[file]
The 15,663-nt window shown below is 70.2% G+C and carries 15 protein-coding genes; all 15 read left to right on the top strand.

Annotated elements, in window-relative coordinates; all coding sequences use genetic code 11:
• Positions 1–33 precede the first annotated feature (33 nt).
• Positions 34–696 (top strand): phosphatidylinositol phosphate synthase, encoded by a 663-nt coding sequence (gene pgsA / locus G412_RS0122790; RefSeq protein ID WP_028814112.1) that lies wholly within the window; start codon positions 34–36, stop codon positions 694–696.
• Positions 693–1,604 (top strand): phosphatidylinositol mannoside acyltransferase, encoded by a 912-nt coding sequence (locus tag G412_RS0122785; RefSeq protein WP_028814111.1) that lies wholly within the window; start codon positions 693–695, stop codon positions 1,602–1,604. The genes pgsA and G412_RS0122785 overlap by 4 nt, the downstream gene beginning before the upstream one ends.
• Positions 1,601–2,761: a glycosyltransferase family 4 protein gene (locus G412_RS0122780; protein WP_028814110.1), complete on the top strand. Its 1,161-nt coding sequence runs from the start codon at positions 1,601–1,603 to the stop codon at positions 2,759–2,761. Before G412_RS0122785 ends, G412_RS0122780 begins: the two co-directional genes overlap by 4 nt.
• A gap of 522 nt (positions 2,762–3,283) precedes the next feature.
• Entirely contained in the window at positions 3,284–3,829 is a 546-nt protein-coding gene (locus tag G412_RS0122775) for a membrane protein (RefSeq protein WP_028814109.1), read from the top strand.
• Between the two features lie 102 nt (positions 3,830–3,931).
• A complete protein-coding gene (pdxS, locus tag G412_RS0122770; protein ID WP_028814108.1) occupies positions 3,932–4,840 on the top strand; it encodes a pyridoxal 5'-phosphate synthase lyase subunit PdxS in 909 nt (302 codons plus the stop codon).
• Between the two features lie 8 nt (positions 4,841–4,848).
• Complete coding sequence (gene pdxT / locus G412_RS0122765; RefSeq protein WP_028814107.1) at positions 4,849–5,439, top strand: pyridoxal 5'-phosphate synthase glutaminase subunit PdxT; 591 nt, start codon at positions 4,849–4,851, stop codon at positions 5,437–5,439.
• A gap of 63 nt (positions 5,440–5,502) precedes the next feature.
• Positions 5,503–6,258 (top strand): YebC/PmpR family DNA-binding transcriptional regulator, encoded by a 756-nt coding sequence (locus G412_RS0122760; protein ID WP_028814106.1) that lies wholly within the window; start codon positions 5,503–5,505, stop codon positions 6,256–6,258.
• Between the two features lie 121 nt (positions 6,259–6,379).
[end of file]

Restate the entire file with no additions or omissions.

The 15,663-nt window shown below is 70.2% G+C and carries 15 protein-coding genes; all 15 read left to right on the top strand.

Annotated elements, in window-relative coordinates; all coding sequences use genetic code 11:
• Positions 1–33 precede the first annotated feature (33 nt).
• Positions 34–696 (top strand): phosphatidylinositol phosphate synthase, encoded by a 663-nt coding sequence (gene pgsA / locus G412_RS0122790; RefSeq protein ID WP_028814112.1) that lies wholly within the window; start codon positions 34–36, stop codon positions 694–696.
• Positions 693–1,604 (top strand): phosphatidylinositol mannoside acyltransferase, encoded by a 912-nt coding sequence (locus tag G412_RS0122785; RefSeq protein WP_028814111.1) that lies wholly within the window; start codon positions 693–695, stop codon positions 1,602–1,604. The genes pgsA and G412_RS0122785 overlap by 4 nt, the downstream gene beginning before the upstream one ends.
• Positions 1,601–2,761: a glycosyltransferase family 4 protein gene (locus G412_RS0122780; protein WP_028814110.1), complete on the top strand. Its 1,161-nt coding sequence runs from the start codon at positions 1,601–1,603 to the stop codon at positions 2,759–2,761. Before G412_RS0122785 ends, G412_RS0122780 begins: the two co-directional genes overlap by 4 nt.
• A gap of 522 nt (positions 2,762–3,283) precedes the next feature.
• Entirely contained in the window at positions 3,284–3,829 is a 546-nt protein-coding gene (locus tag G412_RS0122775) for a membrane protein (RefSeq protein WP_028814109.1), read from the top strand.
• Between the two features lie 102 nt (positions 3,830–3,931).
• A complete protein-coding gene (pdxS, locus tag G412_RS0122770; protein ID WP_028814108.1) occupies positions 3,932–4,840 on the top strand; it encodes a pyridoxal 5'-phosphate synthase lyase subunit PdxS in 909 nt (302 codons plus the stop codon).
• Between the two features lie 8 nt (positions 4,841–4,848).
• Complete coding sequence (gene pdxT / locus G412_RS0122765; RefSeq protein WP_028814107.1) at positions 4,849–5,439, top strand: pyridoxal 5'-phosphate synthase glutaminase subunit PdxT; 591 nt, start codon at positions 4,849–4,851, stop codon at positions 5,437–5,439.
• A gap of 63 nt (positions 5,440–5,502) precedes the next feature.
• Positions 5,503–6,258 (top strand): YebC/PmpR family DNA-binding transcriptional regulator, encoded by a 756-nt coding sequence (locus G412_RS0122760; protein ID WP_028814106.1) that lies wholly within the window; start codon positions 5,503–5,505, stop codon positions 6,256–6,258.
• Between the two features lie 121 nt (positions 6,259–6,379).